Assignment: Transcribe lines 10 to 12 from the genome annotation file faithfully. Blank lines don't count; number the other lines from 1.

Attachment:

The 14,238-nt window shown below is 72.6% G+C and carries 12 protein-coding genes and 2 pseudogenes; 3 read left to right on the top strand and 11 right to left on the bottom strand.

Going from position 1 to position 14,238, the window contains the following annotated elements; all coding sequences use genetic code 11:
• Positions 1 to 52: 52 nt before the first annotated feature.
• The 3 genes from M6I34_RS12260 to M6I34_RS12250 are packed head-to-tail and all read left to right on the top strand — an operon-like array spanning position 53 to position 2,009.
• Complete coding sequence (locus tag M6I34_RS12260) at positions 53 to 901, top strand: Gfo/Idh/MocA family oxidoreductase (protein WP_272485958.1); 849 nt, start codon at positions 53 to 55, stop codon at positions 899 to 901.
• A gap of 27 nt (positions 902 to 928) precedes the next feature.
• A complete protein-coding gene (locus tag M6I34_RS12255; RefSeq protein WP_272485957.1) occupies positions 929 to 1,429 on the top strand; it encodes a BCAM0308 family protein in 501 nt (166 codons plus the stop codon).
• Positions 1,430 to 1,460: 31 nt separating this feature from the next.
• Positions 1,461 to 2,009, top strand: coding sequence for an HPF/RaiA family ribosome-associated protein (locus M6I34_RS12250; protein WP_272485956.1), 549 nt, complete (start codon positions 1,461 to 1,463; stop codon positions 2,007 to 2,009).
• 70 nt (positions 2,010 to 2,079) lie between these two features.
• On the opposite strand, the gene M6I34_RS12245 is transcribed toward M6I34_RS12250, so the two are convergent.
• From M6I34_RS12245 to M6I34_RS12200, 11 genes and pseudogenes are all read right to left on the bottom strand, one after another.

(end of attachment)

• 70 nt (positions 2,010 to 2,079) lie between these two features.
• On the opposite strand, the gene M6I34_RS12245 is transcribed toward M6I34_RS12250, so the two are convergent.
• From M6I34_RS12245 to M6I34_RS12200, 11 genes and pseudogenes are all read right to left on the bottom strand, one after another.